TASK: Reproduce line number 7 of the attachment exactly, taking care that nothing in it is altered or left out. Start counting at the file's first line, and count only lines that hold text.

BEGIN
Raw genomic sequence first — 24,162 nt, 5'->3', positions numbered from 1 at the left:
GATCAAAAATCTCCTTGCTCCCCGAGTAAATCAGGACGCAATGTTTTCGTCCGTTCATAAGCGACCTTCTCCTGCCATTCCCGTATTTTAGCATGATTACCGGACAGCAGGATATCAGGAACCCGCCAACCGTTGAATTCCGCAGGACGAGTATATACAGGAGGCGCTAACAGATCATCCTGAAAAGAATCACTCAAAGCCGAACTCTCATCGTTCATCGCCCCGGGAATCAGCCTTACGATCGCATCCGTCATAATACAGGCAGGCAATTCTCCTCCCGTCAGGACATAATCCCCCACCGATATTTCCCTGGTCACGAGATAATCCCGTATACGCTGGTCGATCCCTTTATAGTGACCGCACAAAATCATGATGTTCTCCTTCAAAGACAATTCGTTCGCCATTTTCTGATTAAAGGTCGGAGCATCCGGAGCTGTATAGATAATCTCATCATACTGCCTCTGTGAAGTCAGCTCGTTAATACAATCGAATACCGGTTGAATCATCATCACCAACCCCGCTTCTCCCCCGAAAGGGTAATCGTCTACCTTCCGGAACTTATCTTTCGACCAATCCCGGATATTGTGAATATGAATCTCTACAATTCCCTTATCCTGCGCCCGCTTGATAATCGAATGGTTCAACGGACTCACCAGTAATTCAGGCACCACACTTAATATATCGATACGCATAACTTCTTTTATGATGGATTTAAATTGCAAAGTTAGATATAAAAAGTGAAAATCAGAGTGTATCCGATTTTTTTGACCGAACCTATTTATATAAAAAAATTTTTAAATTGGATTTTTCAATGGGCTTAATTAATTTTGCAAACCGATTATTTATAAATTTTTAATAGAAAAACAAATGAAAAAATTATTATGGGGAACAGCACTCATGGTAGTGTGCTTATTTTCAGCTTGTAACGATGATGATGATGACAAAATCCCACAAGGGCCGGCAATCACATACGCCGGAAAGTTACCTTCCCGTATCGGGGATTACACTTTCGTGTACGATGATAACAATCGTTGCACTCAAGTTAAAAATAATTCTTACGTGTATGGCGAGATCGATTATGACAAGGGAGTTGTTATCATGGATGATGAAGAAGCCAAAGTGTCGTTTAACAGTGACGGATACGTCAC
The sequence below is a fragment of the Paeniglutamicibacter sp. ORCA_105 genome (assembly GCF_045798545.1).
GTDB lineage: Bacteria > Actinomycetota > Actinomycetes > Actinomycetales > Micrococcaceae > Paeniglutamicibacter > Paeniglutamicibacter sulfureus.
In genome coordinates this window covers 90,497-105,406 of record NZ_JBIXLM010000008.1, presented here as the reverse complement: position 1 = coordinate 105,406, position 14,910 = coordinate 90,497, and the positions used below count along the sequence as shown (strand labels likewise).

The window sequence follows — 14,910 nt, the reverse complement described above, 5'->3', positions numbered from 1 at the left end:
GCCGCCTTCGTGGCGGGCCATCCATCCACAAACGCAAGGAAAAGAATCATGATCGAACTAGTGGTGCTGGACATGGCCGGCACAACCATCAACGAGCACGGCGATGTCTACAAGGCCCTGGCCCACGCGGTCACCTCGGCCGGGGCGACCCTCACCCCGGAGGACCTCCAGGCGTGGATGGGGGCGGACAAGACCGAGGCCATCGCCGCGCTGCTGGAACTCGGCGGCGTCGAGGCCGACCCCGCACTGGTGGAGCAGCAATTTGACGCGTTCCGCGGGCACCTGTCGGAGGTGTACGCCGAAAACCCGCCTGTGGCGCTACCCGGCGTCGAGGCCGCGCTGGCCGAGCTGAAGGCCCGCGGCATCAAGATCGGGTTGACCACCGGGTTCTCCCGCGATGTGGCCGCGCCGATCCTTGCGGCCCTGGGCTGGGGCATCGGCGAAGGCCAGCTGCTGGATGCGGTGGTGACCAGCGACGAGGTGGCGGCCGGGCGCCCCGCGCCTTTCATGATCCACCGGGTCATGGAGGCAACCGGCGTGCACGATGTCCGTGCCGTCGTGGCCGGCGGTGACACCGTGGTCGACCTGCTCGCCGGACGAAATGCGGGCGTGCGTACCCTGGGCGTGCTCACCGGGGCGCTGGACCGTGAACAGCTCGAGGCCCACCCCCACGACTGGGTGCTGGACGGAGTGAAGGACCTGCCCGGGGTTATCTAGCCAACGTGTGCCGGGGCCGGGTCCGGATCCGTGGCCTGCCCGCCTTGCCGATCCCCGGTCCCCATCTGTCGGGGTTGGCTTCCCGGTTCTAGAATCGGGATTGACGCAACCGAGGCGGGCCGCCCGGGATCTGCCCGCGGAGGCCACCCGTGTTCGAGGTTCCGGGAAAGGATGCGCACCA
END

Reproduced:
GCCGCCTTCGTGGCGGGCCATCCATCCACAAACGCAAGGAAAAGAATCATGATCGAACTAGTGGTGCTGGACATGGCCGGCACAACCATCAACGAGCACGGCGATGTCTACAAGGCCCTGGCCCACGCGGTCACCTCGGCCGGGGCGACCCTCACCCCGGAGGACCTCCAGGCGTGGATGGGGGCGGACAAGACCGAGGCCATCGCCGCGCTGCTGGAACTCGGCGGCGTCGAGGCCGACCCCGCACTGGTGGAGCAGCAATTTGACGCGTTCCGCGGGCACCTGTCGGAGGTGTACGCCGAAAACCCGCCTGTGGCGCTACCCGGCGTCGAGGCCGCGCTGGCCGAGCTGAAGGCCCGCGGCATCAAGATCGGGTTGACCACCGGGTTCTCCCGCGATGTGGCCGCGCCGATCCTTGCGGCCCTGGGCTGGGGCATCGGCGAAGGCCAGCTGCTGGATGCGGTGGTGACCAGCGACGAGGTGGCGGCCGGGCGCCCCGCGCCTTTCATGATCCACCGGGTCATGGAGGCAACCGGCGTGCACGATGTCCGTGCCGTCGTGGCCGGCGGTGACACCGTGGTCGACCTGCTCGCCGGACGAAATGCGGGCGTGCGTACCCTGGGCGTGCTCACCGGGGCGCTGGACCGTGAACAGCTCGAGGCCCACCCCCACGACTGGGTGCTGGACGGAGTGAAGGACCTGCCCGGGGTTATCTAGCCAACGTGTGCCGGGGCCGGGTCCGGATCCGTGGCCTGCCCGCCTTGCCGATCCCCGGTCCCCATCTGTCGGGGTTGGCTTCCCGGTTCTAGAATCGGGATTGACGCAACCGAGGCGGGCCGCCCGGGATCTGCCCGCGGAGGCCACCCGTGTTCGAGGTTCCGGGAAAGGATGCGCACCA